There are plenty of examples dating back to renaissance paining. The lighting on the Mona Lisa is from the left and her eyes take you back left. Read across Caravaggio's “Calling of St Matthew” and you’ll find Jesus pointing you back left from the shadows. Those painters didn’t leave anything to chance - every minutia of the picture is intentional.

The decisive month

What is the length of a decisive moment?

Henry Cartier-Bresson's images imply the composition changes in fractions of a second. Ansel Adams waited for the movement of clouds and sand dunes over the course of minutes and hours. The temporal decision on when to release the shutter adds a third dimension to the 2D composition in-front of the lens.

Missing the decisive moment

I recently realized I missed a decisive moment, probably by weeks. I took a low quality picture of a Houston downtown abandoned building with a Pen FT. The picture is grainy, but more importantly, it was in black and white. The graffiti on the windows of the building was very large and interesting, but colourful - and it disappeared when viewed in black and white. I told myself I would return later to get a colour photo on a digital camera.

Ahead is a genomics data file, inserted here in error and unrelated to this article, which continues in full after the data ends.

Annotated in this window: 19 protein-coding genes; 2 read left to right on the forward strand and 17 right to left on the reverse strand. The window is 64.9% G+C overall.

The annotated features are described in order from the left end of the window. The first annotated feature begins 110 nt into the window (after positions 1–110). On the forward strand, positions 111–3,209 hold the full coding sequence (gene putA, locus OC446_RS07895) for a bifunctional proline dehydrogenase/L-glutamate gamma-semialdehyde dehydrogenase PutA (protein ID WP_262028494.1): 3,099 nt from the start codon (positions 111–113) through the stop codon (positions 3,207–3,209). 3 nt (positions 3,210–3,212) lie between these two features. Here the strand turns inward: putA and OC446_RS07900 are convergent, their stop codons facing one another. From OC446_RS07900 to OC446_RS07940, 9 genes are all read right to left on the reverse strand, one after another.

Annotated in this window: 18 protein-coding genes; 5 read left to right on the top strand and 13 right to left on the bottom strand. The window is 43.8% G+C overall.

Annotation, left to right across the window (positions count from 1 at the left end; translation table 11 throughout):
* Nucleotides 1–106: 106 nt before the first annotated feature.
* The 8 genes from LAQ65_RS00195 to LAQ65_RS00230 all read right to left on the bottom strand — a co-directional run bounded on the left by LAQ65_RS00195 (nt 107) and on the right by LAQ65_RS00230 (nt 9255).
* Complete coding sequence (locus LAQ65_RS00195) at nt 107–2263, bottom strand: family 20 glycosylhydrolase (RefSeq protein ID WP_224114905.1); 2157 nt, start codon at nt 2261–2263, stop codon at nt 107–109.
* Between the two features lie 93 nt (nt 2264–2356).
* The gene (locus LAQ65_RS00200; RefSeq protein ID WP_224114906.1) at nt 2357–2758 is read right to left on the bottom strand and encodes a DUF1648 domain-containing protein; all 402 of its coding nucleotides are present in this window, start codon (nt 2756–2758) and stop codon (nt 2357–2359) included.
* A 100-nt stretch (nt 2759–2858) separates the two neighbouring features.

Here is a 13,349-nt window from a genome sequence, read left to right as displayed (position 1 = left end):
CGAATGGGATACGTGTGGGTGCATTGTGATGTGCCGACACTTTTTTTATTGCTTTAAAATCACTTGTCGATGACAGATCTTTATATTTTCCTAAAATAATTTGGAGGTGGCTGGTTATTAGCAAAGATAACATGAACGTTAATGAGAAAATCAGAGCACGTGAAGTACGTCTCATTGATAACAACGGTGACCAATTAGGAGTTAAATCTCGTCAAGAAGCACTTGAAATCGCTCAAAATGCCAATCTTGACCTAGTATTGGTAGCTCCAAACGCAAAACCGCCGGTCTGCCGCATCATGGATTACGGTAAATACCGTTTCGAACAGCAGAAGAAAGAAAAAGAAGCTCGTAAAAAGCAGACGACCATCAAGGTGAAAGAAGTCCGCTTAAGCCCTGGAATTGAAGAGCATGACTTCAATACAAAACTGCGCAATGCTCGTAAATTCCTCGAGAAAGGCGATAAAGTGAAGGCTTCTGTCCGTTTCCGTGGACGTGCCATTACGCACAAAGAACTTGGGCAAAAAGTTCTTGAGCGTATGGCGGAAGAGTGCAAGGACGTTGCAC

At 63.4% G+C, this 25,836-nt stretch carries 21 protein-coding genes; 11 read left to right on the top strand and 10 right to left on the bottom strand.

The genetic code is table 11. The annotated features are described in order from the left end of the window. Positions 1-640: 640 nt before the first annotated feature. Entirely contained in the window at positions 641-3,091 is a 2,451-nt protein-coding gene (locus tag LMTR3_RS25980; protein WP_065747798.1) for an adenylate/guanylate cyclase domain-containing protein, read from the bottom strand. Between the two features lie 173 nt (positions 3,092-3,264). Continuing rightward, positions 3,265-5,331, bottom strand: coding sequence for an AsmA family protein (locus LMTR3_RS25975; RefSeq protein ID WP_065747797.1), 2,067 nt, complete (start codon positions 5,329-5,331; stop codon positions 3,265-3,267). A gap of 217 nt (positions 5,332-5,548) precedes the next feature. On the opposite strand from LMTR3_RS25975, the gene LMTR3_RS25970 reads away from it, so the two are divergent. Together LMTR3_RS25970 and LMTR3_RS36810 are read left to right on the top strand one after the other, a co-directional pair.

Weeks passed - and when I returned I found a building with all the windows removed. I guess the building is now being repaired and put back to use. It is still an interesting scene in its own right, but not the image I had visualized.

Waiting, in this case, was a mistake. You have to grab your moments, because you don't know when the moment will end.

Two manual camera settings that beat automatic ones

Between a scene presenting itself and you pressing the shutter button, there are two calculations you or your camera need to make - the exposure settings and focus distance. Eliminating these calculations makes the shot happen faster, and makes the image more important than operating the contraption in your hands. Here is how.